Physiotherapists are often seen as experts in patient handling. Indeed the CSP says that ‘A physiotherapist may be an ideal person to contribute to the handling plan for a patient.’
The #physiotalk tweetchat on Monday 17th February at 8pm will focus on our role in manual (and therapeutic) handling with a specific focus on how physical handling tasks might need to be considered in an ageing NHS workforce.
Whereas many years ago many physiotherapists took the opportunity to retire at 55, physiotherapists nowadays are working longer into their 60’s and 70’s. The only age grouping that showed a proportional increase in CSP members working in the last two years was in the 61-70 year olds. And in 2019 there were 766 practicing CSP members over the age of 70 (CSP membership report).
Whilst its not known how many of these physiotherapists are working in a clinical rather than another capacity, it must be assumed that there are plenty of physiotherapists working up to their retirement age and beyond.
In an NHS trade union members survey over 75 per cent of respondents were worried they would not be able to work at the required pace and that their performance would deteriorate as they aged. NHS Employers has recognised that ‘Caring for an ageing society while supporting an ageing workforce is one of the greatest, but perhaps the least understood, challenges facing the NHS, employers and staff’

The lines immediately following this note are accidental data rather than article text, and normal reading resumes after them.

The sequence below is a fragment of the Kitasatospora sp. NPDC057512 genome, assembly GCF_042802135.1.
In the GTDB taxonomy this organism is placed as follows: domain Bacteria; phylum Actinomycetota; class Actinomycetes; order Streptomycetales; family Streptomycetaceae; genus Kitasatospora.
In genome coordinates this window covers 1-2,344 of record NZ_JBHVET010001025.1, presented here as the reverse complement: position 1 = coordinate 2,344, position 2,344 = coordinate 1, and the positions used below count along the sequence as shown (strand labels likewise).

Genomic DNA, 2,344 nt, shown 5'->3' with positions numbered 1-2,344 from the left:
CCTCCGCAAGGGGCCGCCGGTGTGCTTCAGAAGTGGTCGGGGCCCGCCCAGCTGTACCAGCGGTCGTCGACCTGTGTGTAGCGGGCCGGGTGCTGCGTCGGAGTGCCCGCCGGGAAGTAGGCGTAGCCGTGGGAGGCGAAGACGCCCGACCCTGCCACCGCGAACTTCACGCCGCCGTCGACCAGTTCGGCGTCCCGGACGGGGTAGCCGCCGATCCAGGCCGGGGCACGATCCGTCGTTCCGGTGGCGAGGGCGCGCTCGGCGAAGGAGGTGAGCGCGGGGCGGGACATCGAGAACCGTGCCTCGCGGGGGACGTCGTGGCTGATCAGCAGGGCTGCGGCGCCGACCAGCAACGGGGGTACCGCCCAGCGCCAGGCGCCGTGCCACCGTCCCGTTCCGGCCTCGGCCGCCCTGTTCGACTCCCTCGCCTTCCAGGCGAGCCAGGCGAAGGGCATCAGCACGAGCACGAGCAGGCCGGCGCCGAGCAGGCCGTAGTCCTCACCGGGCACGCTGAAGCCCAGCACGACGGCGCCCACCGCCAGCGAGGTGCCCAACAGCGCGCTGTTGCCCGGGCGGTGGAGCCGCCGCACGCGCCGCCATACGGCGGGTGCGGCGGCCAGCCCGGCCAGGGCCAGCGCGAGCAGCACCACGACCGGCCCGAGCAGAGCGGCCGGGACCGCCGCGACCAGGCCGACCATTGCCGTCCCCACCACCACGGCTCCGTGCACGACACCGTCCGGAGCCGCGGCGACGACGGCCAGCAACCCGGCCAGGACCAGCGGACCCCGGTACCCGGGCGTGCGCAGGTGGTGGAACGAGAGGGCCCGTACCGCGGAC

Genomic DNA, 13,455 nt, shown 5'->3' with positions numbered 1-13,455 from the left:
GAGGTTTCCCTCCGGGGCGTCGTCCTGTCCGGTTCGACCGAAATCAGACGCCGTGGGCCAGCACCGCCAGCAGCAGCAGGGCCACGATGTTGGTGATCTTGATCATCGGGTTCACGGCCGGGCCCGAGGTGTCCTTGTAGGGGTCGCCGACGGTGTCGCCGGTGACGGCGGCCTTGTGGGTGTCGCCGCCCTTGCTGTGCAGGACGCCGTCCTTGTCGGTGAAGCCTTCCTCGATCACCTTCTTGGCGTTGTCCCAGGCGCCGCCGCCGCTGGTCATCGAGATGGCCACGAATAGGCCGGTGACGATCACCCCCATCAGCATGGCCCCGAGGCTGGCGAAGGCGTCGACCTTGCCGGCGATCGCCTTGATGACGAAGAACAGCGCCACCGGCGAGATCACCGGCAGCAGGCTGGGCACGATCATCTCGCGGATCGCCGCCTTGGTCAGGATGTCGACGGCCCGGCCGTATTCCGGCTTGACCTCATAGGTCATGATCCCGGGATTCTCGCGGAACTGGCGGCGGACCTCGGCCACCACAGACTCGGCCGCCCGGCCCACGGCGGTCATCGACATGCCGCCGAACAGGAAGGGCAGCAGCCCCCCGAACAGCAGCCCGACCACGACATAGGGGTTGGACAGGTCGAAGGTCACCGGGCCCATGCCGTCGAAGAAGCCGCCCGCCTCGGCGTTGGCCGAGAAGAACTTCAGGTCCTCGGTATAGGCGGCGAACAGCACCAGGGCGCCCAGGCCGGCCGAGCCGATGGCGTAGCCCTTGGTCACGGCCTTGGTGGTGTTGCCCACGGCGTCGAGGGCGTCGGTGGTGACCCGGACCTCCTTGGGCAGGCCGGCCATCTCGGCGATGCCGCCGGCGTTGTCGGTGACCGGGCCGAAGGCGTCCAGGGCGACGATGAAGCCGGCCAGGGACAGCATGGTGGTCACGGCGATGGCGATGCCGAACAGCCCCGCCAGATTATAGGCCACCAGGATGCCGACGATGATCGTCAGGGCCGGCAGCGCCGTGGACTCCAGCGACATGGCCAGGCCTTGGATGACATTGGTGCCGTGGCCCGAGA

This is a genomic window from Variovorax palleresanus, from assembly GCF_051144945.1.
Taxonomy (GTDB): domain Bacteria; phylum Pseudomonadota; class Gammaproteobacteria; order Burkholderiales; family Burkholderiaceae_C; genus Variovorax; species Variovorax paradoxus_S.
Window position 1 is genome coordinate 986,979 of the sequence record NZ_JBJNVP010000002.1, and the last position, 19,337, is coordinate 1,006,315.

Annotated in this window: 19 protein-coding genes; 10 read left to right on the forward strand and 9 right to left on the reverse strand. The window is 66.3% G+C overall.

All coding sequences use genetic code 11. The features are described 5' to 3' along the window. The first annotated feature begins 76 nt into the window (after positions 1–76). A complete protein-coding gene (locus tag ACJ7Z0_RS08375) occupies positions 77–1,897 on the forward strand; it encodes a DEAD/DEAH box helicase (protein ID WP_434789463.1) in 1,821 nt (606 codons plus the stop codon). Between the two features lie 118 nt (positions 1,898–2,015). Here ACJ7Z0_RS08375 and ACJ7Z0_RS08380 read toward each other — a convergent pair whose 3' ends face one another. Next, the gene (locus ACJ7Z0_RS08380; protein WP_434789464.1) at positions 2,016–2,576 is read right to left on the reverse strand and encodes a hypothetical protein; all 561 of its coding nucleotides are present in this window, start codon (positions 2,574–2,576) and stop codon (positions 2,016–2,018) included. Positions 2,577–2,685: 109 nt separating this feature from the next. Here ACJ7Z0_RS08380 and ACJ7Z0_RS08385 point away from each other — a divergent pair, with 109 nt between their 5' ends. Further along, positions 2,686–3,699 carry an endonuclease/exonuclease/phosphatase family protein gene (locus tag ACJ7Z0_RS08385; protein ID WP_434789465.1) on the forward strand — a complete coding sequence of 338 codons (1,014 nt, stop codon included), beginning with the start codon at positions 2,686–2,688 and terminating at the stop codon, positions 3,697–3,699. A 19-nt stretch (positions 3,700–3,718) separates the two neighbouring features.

This issue may well be particularly pertinent to physiotherapy, with many clinical areas requiring a highly physical input, with patients requiring physiotherapists to provide skilled rehabilitation with therapeutic handling skills.
How does this impact on an ageing workforce? Or do you feel that as physiotherapists we are ideally placed to manage our own health as we age, by recognising the benefits of maintaining our strength and overall fitness, for example?
Do you consider the impact that your work now may have on your future capabilities?
Do you feel that you will need to change the ‘physicality’ of your work as you age?
How might you adapt your work as you age?
How does your workplace support an ageing workforce?
What strategies have you employed to support your work as you age
By the way – if you are wondering why there isn’t a picture – all the photo libraries I tried had NO pictures of physiotherapists or health care workers who looked like they might be beyond middle age. Is this demographic of older NHS workers not represented in these type of pictures?